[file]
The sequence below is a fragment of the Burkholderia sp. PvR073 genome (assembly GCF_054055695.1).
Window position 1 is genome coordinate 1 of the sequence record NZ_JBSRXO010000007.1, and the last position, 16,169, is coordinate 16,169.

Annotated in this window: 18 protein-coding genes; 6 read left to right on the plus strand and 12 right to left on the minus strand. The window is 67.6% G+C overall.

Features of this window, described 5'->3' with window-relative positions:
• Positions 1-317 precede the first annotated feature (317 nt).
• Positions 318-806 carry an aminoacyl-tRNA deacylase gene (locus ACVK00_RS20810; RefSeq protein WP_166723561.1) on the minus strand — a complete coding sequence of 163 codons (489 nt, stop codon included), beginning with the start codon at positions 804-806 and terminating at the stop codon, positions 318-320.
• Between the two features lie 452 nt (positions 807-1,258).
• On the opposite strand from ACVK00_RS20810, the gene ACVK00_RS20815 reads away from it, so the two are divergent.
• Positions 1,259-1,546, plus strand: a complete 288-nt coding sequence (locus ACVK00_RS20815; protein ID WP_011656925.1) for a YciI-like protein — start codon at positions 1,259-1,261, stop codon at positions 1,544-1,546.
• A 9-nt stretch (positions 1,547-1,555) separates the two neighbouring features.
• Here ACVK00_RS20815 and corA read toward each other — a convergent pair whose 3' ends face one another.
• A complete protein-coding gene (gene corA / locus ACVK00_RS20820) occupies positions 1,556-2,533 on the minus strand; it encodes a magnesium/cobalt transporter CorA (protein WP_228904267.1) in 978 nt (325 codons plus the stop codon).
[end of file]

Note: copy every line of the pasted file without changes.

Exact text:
The sequence below is a fragment of the Burkholderia sp. PvR073 genome (assembly GCF_054055695.1).
Window position 1 is genome coordinate 1 of the sequence record NZ_JBSRXO010000007.1, and the last position, 16,169, is coordinate 16,169.

Annotated in this window: 18 protein-coding genes; 6 read left to right on the plus strand and 12 right to left on the minus strand. The window is 67.6% G+C overall.

Features of this window, described 5'->3' with window-relative positions:
• Positions 1-317 precede the first annotated feature (317 nt).
• Positions 318-806 carry an aminoacyl-tRNA deacylase gene (locus ACVK00_RS20810; RefSeq protein WP_166723561.1) on the minus strand — a complete coding sequence of 163 codons (489 nt, stop codon included), beginning with the start codon at positions 804-806 and terminating at the stop codon, positions 318-320.
• Between the two features lie 452 nt (positions 807-1,258).
• On the opposite strand from ACVK00_RS20810, the gene ACVK00_RS20815 reads away from it, so the two are divergent.
• Positions 1,259-1,546, plus strand: a complete 288-nt coding sequence (locus ACVK00_RS20815; protein ID WP_011656925.1) for a YciI-like protein — start codon at positions 1,259-1,261, stop codon at positions 1,544-1,546.
• A 9-nt stretch (positions 1,547-1,555) separates the two neighbouring features.
• Here ACVK00_RS20815 and corA read toward each other — a convergent pair whose 3' ends face one another.
• A complete protein-coding gene (gene corA / locus ACVK00_RS20820) occupies positions 1,556-2,533 on the minus strand; it encodes a magnesium/cobalt transporter CorA (protein WP_228904267.1) in 978 nt (325 codons plus the stop codon).